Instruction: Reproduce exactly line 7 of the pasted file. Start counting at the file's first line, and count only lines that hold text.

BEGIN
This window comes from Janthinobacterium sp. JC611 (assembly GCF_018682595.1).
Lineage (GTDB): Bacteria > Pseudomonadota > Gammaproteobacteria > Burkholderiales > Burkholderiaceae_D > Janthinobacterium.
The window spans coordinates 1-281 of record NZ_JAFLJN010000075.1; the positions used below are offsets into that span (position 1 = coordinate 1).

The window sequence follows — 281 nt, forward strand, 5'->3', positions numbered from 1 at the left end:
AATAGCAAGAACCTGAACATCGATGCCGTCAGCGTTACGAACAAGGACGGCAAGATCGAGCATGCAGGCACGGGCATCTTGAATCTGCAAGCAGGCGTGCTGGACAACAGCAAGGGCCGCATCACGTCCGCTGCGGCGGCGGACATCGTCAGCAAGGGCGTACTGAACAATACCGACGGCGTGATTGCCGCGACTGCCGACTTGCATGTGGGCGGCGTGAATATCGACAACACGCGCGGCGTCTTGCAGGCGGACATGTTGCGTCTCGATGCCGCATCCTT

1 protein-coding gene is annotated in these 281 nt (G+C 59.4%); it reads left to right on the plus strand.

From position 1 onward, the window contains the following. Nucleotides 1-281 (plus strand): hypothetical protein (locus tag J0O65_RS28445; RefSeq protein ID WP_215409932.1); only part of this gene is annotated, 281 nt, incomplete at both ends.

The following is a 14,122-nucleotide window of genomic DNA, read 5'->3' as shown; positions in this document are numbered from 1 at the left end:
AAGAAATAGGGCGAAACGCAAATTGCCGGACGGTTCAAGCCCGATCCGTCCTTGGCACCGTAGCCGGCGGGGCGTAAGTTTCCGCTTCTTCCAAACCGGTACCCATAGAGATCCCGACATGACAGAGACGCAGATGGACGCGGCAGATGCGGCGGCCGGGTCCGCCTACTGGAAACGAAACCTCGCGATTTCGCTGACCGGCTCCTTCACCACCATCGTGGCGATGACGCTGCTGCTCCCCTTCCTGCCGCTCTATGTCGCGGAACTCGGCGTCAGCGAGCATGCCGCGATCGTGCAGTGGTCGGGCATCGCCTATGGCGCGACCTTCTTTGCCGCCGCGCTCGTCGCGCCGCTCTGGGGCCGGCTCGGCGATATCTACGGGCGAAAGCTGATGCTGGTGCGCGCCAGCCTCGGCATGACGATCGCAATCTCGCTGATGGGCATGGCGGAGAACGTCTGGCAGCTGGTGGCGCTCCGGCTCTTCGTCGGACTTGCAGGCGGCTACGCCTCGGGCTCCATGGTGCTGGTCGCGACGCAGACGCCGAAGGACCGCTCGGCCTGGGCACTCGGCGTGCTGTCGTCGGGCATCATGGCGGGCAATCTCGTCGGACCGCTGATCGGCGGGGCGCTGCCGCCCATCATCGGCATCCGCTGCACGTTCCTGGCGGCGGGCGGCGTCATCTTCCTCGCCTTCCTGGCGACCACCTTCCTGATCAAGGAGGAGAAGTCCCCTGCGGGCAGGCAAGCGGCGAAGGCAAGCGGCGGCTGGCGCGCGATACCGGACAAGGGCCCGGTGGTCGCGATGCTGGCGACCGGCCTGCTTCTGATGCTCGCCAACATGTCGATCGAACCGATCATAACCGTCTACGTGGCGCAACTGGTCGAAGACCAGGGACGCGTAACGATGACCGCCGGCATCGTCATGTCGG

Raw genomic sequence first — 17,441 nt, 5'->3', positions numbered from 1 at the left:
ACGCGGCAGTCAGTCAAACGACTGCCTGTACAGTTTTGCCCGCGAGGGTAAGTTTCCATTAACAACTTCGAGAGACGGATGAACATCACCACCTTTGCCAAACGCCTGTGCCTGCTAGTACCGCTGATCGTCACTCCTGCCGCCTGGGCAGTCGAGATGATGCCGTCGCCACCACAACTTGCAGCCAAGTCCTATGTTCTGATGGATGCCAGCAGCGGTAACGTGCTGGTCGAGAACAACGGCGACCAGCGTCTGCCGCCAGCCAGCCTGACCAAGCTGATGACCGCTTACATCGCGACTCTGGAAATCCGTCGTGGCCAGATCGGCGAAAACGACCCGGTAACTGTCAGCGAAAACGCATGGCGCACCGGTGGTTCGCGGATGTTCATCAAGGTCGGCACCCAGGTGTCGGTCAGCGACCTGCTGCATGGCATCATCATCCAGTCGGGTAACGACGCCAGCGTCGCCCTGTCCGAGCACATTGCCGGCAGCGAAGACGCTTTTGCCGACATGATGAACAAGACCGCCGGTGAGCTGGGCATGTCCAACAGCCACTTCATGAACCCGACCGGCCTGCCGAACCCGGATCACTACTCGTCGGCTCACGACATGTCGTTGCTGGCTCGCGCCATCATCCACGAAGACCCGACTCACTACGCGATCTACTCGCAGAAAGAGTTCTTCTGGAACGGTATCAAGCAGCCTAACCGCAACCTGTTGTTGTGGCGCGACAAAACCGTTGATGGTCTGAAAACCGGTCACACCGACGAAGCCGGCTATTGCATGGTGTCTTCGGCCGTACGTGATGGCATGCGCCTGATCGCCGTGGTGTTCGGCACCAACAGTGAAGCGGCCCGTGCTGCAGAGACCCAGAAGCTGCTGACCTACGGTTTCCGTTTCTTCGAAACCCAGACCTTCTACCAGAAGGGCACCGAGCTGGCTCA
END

From position 1 onward, the window contains the following. Nucleotides 1-281 (plus strand): hypothetical protein (locus tag J0O65_RS28445; RefSeq protein ID WP_215409932.1); only part of this gene is annotated, 281 nt, incomplete at both ends.